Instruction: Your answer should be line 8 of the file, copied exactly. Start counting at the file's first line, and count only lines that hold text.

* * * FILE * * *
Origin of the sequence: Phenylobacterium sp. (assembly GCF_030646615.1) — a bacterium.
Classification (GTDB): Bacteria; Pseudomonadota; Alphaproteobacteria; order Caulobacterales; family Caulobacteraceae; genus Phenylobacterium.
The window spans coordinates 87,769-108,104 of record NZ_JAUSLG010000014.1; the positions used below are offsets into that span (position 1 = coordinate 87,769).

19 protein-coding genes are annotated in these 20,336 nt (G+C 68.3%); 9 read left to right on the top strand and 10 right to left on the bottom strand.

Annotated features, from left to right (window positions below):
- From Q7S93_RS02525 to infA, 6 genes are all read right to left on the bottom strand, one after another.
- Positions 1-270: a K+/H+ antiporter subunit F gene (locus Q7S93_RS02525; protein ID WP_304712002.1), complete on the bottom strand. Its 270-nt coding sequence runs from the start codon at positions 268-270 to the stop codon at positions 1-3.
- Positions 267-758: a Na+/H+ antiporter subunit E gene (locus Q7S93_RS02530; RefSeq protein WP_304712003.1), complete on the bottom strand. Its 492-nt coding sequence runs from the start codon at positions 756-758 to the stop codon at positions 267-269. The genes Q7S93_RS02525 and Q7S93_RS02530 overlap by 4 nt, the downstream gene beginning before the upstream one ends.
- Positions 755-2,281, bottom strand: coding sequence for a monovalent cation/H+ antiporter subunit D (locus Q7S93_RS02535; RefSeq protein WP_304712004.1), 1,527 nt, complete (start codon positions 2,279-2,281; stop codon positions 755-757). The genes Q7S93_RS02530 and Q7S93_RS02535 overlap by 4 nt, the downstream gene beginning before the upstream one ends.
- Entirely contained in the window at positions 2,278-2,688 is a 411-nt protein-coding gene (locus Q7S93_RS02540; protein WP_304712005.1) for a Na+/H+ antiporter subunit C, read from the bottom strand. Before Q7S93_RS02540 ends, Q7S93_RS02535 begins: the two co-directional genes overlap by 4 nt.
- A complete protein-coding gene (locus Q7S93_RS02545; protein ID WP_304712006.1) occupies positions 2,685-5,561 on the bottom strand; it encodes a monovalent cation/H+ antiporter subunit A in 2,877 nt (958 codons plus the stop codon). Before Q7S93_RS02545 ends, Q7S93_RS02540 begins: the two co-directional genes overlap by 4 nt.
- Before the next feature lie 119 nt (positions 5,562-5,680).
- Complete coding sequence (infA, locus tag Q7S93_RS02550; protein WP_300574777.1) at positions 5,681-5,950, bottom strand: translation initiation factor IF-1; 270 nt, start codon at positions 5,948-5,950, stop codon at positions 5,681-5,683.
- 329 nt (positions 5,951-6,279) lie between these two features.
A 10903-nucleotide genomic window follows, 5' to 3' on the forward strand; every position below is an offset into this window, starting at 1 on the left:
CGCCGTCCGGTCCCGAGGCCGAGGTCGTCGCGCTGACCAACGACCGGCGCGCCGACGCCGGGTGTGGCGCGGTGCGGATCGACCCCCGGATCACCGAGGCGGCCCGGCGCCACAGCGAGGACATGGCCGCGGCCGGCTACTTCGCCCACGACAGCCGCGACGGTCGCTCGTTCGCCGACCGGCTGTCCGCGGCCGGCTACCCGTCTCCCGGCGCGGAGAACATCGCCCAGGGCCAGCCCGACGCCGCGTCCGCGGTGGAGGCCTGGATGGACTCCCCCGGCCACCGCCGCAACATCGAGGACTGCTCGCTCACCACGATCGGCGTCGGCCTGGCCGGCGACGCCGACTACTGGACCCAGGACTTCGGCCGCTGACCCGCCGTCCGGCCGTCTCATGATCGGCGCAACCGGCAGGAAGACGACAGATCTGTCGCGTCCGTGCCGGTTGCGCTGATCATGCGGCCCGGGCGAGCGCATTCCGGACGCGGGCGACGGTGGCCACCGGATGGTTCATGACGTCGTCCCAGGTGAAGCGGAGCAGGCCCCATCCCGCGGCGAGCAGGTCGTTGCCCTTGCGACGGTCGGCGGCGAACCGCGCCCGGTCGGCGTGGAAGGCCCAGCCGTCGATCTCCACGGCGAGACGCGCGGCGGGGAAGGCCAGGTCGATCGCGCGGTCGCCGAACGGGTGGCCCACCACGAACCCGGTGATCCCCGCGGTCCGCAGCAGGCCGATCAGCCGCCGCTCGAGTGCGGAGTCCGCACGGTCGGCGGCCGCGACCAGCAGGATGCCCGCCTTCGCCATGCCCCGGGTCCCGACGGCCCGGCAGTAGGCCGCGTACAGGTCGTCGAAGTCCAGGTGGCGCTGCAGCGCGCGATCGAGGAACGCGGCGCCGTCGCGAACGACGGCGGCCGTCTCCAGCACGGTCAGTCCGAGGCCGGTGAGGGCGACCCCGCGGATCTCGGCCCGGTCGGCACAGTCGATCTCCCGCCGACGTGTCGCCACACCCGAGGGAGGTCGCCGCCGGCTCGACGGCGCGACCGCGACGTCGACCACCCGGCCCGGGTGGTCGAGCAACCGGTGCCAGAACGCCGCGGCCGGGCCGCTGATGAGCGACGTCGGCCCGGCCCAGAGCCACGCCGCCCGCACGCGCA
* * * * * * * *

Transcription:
- Positions 267-758: a Na+/H+ antiporter subunit E gene (locus Q7S93_RS02530; RefSeq protein WP_304712003.1), complete on the bottom strand. Its 492-nt coding sequence runs from the start codon at positions 756-758 to the stop codon at positions 267-269. The genes Q7S93_RS02525 and Q7S93_RS02530 overlap by 4 nt, the downstream gene beginning before the upstream one ends.